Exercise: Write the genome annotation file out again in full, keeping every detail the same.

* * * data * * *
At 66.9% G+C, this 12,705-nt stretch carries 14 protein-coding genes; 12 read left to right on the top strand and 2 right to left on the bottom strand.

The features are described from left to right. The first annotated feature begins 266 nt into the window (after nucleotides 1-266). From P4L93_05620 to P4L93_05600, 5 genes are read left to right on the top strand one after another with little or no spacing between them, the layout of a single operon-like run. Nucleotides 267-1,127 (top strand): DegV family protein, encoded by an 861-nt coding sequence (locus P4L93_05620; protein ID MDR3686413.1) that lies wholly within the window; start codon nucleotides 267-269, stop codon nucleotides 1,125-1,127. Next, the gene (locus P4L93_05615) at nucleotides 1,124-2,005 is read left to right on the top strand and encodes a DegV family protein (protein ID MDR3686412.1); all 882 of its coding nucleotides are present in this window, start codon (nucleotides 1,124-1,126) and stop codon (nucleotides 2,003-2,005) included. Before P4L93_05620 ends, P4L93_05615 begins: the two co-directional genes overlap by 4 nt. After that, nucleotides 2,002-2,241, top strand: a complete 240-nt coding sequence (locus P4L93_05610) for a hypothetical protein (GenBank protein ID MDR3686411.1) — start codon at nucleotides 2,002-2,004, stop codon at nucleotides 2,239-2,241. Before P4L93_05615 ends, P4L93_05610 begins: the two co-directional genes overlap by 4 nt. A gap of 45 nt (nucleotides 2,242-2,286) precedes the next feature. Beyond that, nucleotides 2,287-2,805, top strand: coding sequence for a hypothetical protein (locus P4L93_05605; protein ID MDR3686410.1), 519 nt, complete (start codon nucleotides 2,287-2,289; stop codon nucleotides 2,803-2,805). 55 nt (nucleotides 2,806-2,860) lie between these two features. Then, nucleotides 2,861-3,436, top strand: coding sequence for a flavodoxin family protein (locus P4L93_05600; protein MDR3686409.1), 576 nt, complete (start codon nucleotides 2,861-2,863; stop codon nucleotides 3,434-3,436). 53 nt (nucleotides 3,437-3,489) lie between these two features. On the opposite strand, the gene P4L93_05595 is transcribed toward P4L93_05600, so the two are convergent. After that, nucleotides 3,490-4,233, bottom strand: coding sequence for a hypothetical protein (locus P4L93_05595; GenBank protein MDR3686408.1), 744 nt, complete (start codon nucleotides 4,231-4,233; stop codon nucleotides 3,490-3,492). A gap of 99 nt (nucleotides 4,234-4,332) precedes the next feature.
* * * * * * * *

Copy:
At 66.9% G+C, this 12,705-nt stretch carries 14 protein-coding genes; 12 read left to right on the top strand and 2 right to left on the bottom strand.

The features are described from left to right. The first annotated feature begins 266 nt into the window (after nucleotides 1-266). From P4L93_05620 to P4L93_05600, 5 genes are read left to right on the top strand one after another with little or no spacing between them, the layout of a single operon-like run. Nucleotides 267-1,127 (top strand): DegV family protein, encoded by an 861-nt coding sequence (locus P4L93_05620; protein ID MDR3686413.1) that lies wholly within the window; start codon nucleotides 267-269, stop codon nucleotides 1,125-1,127. Next, the gene (locus P4L93_05615) at nucleotides 1,124-2,005 is read left to right on the top strand and encodes a DegV family protein (protein ID MDR3686412.1); all 882 of its coding nucleotides are present in this window, start codon (nucleotides 1,124-1,126) and stop codon (nucleotides 2,003-2,005) included. Before P4L93_05620 ends, P4L93_05615 begins: the two co-directional genes overlap by 4 nt. After that, nucleotides 2,002-2,241, top strand: a complete 240-nt coding sequence (locus P4L93_05610) for a hypothetical protein (GenBank protein ID MDR3686411.1) — start codon at nucleotides 2,002-2,004, stop codon at nucleotides 2,239-2,241. Before P4L93_05615 ends, P4L93_05610 begins: the two co-directional genes overlap by 4 nt. A gap of 45 nt (nucleotides 2,242-2,286) precedes the next feature. Beyond that, nucleotides 2,287-2,805, top strand: coding sequence for a hypothetical protein (locus P4L93_05605; protein ID MDR3686410.1), 519 nt, complete (start codon nucleotides 2,287-2,289; stop codon nucleotides 2,803-2,805). 55 nt (nucleotides 2,806-2,860) lie between these two features. Then, nucleotides 2,861-3,436, top strand: coding sequence for a flavodoxin family protein (locus P4L93_05600; protein MDR3686409.1), 576 nt, complete (start codon nucleotides 2,861-2,863; stop codon nucleotides 3,434-3,436). 53 nt (nucleotides 3,437-3,489) lie between these two features. On the opposite strand, the gene P4L93_05595 is transcribed toward P4L93_05600, so the two are convergent. After that, nucleotides 3,490-4,233, bottom strand: coding sequence for a hypothetical protein (locus P4L93_05595; GenBank protein MDR3686408.1), 744 nt, complete (start codon nucleotides 4,231-4,233; stop codon nucleotides 3,490-3,492). A gap of 99 nt (nucleotides 4,234-4,332) precedes the next feature.